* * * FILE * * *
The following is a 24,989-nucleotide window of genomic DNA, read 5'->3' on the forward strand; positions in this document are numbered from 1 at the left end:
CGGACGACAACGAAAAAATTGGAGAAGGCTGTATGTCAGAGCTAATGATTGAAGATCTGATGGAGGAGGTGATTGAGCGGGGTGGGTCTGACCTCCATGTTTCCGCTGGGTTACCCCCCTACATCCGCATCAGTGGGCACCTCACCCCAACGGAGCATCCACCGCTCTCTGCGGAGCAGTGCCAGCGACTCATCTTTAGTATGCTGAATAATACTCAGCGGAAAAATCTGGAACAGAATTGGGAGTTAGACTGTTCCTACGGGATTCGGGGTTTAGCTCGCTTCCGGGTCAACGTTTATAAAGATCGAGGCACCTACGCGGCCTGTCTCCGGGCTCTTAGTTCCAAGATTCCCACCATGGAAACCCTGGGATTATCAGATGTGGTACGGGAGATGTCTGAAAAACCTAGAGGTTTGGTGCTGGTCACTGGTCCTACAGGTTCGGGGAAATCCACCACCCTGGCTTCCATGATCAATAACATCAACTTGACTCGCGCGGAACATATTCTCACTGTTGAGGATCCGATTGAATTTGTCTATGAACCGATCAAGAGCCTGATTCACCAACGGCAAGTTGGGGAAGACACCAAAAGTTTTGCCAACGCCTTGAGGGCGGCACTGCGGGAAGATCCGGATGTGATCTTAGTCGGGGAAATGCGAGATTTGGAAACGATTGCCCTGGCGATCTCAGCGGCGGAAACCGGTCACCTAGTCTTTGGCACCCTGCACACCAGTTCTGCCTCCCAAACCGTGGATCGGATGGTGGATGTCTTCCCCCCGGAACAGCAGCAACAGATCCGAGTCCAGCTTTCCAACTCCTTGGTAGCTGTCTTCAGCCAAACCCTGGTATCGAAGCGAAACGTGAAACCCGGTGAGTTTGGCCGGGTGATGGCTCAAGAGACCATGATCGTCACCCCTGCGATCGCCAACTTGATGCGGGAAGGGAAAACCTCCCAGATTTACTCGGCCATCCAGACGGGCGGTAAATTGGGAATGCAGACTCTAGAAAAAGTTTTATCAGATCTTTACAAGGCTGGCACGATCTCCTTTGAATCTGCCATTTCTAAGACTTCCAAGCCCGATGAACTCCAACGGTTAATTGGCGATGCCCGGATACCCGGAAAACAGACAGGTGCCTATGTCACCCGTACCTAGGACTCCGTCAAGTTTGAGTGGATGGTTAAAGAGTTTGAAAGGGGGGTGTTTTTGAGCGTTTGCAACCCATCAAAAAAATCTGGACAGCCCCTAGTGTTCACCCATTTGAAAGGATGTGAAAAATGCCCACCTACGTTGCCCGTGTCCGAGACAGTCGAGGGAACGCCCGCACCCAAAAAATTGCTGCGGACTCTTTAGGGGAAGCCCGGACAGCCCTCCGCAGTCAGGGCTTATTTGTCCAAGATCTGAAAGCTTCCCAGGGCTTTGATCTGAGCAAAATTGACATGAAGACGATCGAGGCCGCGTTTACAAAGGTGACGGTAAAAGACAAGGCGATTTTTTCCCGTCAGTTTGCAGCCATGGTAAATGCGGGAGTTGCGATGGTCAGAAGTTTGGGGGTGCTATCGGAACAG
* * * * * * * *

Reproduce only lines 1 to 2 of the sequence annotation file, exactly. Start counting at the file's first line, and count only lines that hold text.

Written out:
The following is a 24,989-nucleotide window of genomic DNA, read 5'->3' on the forward strand; positions in this document are numbered from 1 at the left end:
CGGACGACAACGAAAAAATTGGAGAAGGCTGTATGTCAGAGCTAATGATTGAAGATCTGATGGAGGAGGTGATTGAGCGGGGTGGGTCTGACCTCCATGTTTCCGCTGGGTTACCCCCCTACATCCGCATCAGTGGGCACCTCACCCCAACGGAGCATCCACCGCTCTCTGCGGAGCAGTGCCAGCGACTCATCTTTAGTATGCTGAATAATACTCAGCGGAAAAATCTGGAACAGAATTGGGAGTTAGACTGTTCCTACGGGATTCGGGGTTTAGCTCGCTTCCGGGTCAACGTTTATAAAGATCGAGGCACCTACGCGGCCTGTCTCCGGGCTCTTAGTTCCAAGATTCCCACCATGGAAACCCTGGGATTATCAGATGTGGTACGGGAGATGTCTGAAAAACCTAGAGGTTTGGTGCTGGTCACTGGTCCTACAGGTTCGGGGAAATCCACCACCCTGGCTTCCATGATCAATAACATCAACTTGACTCGCGCGGAACATATTCTCACTGTTGAGGATCCGATTGAATTTGTCTATGAACCGATCAAGAGCCTGATTCACCAACGGCAAGTTGGGGAAGACACCAAAAGTTTTGCCAACGCCTTGAGGGCGGCACTGCGGGAAGATCCGGATGTGATCTTAGTCGGGGAAATGCGAGATTTGGAAACGATTGCCCTGGCGATCTCAGCGGCGGAAACCGGTCACCTAGTCTTTGGCACCCTGCACACCAGTTCTGCCTCCCAAACCGTGGATCGGATGGTGGATGTCTTCCCCCCGGAACAGCAGCAACAGATCCGAGTCCAGCTTTCCAACTCCTTGGTAGCTGTCTTCAGCCAAACCCTGGTATCGAAGCGAAACGTGAAACCCGGTGAGTTTGGCCGGGTGATGGCTCAAGAGACCATGATCGTCACCCCTGCGATCGCCAACTTGATGCGGGAAGGGAAAACCTCCCAGATTTACTCGGCCATCCAGACGGGCGGTAAATTGGGAATGCAGACTCTAGAAAAAGTTTTATCAGATCTTTACAAGGCTGGCACGATCTCCTTTGAATCTGCCATTTCTAAGACTTCCAAGCCCGATGAACTCCAACGGTTAATTGGCGATGCCCGGATACCCGGAAAACAGACAGGTGCCTATGTCACCCGTACCTAGGACTCCGTCAAGTTTGAGTGGATGGTTAAAGAGTTTGAAAGGGGGGTGTTTTTGAGCGTTTGCAACCCATCAAAAAAATCTGGACAGCCCCTAGTGTTCACCCATTTGAAAGGATGTGAAAAATGCCCACCTACGTTGCCCGTGTCCGAGACAGTCGAGGGAACGCCCGCACCCAAAAAATTGCTGCGGACTCTTTAGGGGAAGCCCGGACAGCCCTCCGCAGTCAGGGCTTATTTGTCCAAGATCTGAAAGCTTCCCAGGGCTTTGATCTGAGCAAAATTGACATGAAGACGATCGAGGCCGCGTTTACAAAGGTGACGGTAAAAGACAAGGCGATTTTTTCCCGTCAGTTTGCAGCCATGGTAAATGCGGGAGTTGCGATGGTCAGAAGTTTGGGGGTGCTATCGGAACAG